the question is do they need the extra stores for winter or is the bottom box full of stores and the frames need to be manipulated? You will find the answer on your next inspection.
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Beekeeping 101 / Re: Yesterday’s inspection
« Last post by Lburou on Yesterday at 10:09:55 am »
The main question after dealing with mites & going into winter, is how much honey is stored in each hive...? 

Experienced beekeepers in your area can tell you the minimum honey stores recommended for a typical winter in your area - remember, all beekeeping is local.  I would guess that a second super mostly filled with honey would probably be enough in NC, but you will need to check on honey stores in Feb and Mar.  Be ready for emergency feeding at that time if necessary - that is a subject unto itself.

Early in the season, it is common to find the brood nest in a super above the hive body, it is a natural thing to see.  As the honey flow develops, the upper frames are filled with honey pushing the brood nest back down to the lower hive body.  In spring, I'd say don't worry about the brood nest in a super because the honey flow will push it back down.  In fall, I would consolidate the brood nest in the bottom hive body, while placing honey frames on both sides of the brood nest and in the supers above it.

With the brood nest in a super, I'd give special attention to honey stores and making a plan for feeding over winter.  I'd recommend you become an expert on emergency feeding in cold temperatures.  That means planning to feed granular sugar, sugar boards, fondant and the like.   HTH   :)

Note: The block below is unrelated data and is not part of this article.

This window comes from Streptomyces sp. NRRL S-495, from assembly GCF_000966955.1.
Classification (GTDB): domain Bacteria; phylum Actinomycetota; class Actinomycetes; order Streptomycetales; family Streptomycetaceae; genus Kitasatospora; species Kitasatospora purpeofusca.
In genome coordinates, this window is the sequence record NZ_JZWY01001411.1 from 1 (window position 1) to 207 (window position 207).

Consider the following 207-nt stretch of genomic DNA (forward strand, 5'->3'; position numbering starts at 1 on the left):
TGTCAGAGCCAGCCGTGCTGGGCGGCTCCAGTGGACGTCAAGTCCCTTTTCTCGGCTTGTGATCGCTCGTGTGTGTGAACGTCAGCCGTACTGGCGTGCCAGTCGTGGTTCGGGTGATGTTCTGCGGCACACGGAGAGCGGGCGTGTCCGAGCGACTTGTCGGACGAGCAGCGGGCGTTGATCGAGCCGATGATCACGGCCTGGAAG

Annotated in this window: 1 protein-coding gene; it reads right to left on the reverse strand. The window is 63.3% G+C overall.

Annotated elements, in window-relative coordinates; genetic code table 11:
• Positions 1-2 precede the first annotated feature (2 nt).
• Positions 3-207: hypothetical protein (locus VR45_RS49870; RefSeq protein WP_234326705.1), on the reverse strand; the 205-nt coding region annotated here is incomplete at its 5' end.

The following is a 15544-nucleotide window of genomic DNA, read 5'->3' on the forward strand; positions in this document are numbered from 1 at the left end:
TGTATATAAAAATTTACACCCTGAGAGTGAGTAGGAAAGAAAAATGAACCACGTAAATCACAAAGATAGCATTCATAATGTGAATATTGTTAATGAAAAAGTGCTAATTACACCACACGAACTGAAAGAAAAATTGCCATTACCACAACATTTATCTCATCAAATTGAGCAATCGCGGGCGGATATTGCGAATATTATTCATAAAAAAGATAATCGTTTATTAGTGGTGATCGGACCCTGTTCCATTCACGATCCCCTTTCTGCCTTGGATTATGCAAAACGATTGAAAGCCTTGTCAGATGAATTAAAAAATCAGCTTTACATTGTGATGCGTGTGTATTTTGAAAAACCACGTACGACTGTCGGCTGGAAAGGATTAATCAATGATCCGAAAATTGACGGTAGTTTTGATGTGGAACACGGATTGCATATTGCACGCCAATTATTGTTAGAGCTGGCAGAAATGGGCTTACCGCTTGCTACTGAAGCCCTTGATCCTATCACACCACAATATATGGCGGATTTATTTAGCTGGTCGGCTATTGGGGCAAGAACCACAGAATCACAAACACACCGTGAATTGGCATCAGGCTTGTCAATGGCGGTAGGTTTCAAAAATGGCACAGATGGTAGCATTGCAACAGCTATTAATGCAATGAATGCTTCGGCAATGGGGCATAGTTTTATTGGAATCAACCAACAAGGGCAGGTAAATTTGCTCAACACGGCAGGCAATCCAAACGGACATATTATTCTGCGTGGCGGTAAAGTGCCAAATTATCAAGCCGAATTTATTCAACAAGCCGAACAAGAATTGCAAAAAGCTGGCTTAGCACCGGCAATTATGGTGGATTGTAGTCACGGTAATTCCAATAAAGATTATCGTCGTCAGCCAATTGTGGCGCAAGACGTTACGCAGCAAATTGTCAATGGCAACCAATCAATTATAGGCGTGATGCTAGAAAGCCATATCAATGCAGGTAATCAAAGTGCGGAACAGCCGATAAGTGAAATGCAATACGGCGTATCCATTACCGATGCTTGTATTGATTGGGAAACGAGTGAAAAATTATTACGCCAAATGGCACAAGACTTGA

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General Beekeeping / Re: Alaska Bee Keeping
« Last post by Lburou on Yesterday at 09:49:44 am »
Nice looking bounty you have there!  Are you more confident than last year going into winter?  :)
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Beekeeping 101 / Yesterday’s inspection
« Last post by Lastfling on Yesterday at 09:48:28 am »
I installed 2
Packages in mid May and initially lost 1 queen in 1 hive shortly thereafter which I replaced.  Hive two also lost queen several weeks later and by time I realized what was going on (no eggs/larvae scattered capped brood the population had dwindled.  A new queen was installed but she either left or was killed shortly after release.  I subsequently purchased a local Nuc in mid August and installed.  Hive 1 was treated with Apivar in mid-July and Hive 2 was treated with same following installation.  Both hives were fed continuously and were packing it in.  A second deep was added to each as space was utilized in the initial deeps.  All this being said to bring us up to yesterday’s inspection.